The ES appears to grossly misunderstand both the historical position and conceptual basis of Smith’s ‘invisible hand’. But was the market economy dominant during the time of Arthashastra as claimed by the ES’ Here are two excerpts from Thomas Trautmann’s 2012 book Arthashastra: The Science of Wealth (for my critical assessment, see Thomas 2016).’

‘As regards the quantity of rations to be issues to inmates in the king’s household: for upper-caste (Arya) males, the measure is one prastha of rice, one-fourth prastha curry (supa), salt one-sixteenth of the curry and butter or oil one-fourth of the curry. For lower castes, the measures are less. It is one sixth prastha of curry, and half the butter or oil. For women the measure is less by one quarter, and for children, it is less by one half. Thus ration units are proportionate to the status of the person and the body size.”(pp. 57-58)


‘In the case of commodities distant in place and time, the Overseer of Trade, expert in determining prices, shall fix the price after calculating the investment, the production of goods, duty, interest, rent and other expenses.’ (as quoted on p. 130)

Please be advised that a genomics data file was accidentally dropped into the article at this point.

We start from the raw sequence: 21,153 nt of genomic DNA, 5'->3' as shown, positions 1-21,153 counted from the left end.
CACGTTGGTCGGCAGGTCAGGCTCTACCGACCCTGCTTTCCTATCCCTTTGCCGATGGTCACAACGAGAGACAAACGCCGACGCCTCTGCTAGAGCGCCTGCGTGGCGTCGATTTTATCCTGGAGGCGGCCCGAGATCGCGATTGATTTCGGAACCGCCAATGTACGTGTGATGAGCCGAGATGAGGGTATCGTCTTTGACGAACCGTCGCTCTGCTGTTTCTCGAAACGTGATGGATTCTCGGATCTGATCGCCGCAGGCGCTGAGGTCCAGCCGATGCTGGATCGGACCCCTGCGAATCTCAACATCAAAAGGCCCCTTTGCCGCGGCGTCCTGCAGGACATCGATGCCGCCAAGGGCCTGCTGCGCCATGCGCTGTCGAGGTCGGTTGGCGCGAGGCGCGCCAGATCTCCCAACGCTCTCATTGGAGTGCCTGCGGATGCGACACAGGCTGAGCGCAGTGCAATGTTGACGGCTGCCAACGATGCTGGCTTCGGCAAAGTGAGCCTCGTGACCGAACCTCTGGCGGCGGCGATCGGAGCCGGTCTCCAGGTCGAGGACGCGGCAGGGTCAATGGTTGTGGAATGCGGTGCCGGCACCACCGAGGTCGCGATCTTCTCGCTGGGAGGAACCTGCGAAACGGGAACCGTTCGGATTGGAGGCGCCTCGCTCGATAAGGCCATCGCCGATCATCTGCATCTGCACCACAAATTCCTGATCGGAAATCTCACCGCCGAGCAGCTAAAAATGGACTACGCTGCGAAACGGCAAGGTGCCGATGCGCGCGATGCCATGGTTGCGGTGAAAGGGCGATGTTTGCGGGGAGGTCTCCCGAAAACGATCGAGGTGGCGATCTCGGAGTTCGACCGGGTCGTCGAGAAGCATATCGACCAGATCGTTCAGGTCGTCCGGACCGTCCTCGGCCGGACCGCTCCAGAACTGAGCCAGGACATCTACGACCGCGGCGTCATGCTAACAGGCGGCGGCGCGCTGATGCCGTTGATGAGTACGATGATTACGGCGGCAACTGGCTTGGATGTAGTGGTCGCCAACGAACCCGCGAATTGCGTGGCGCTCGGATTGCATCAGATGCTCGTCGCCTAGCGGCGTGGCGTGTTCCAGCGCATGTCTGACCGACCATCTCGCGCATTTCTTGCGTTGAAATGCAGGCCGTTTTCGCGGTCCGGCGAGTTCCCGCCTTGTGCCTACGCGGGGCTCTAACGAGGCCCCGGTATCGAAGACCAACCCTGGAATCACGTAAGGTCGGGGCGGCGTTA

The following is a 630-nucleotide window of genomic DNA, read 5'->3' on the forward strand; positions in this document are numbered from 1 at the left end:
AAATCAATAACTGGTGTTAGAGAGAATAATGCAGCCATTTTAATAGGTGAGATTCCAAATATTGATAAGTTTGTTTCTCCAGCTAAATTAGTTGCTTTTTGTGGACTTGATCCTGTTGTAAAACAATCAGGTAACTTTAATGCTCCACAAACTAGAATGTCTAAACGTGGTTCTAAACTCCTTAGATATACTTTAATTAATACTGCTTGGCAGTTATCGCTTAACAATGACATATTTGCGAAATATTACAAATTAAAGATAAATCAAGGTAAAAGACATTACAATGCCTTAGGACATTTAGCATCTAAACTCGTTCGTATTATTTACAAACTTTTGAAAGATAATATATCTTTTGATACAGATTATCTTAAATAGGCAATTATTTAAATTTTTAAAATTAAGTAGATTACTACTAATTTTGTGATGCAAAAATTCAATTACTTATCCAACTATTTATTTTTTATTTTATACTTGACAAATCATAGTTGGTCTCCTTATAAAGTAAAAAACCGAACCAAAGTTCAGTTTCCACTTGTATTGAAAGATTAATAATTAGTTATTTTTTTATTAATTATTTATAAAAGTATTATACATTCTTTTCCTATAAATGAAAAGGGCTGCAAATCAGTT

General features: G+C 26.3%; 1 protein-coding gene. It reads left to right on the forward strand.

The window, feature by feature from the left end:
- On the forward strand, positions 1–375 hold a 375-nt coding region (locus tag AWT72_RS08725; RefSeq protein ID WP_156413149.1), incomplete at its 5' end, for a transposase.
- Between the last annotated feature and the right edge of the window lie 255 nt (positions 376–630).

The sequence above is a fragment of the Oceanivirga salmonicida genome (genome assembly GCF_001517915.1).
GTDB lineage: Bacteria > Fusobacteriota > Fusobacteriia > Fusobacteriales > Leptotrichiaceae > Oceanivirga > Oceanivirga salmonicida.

The above two passages dispel the myth propagated in the ES that market forces had a ‘free’ reign in the past. In fact, it was exactly the opposite. There was a ‘division of labourers’, to use BR Ambedkar’s phrase, and food rations were provided on the basis of caste. Therefore, there existed no mobility of labour, and this is hardly surprising in a caste-based society. Moreover, prices were controlled because they believed in the concept of a ‘fair price’ which the market would not be able to set.’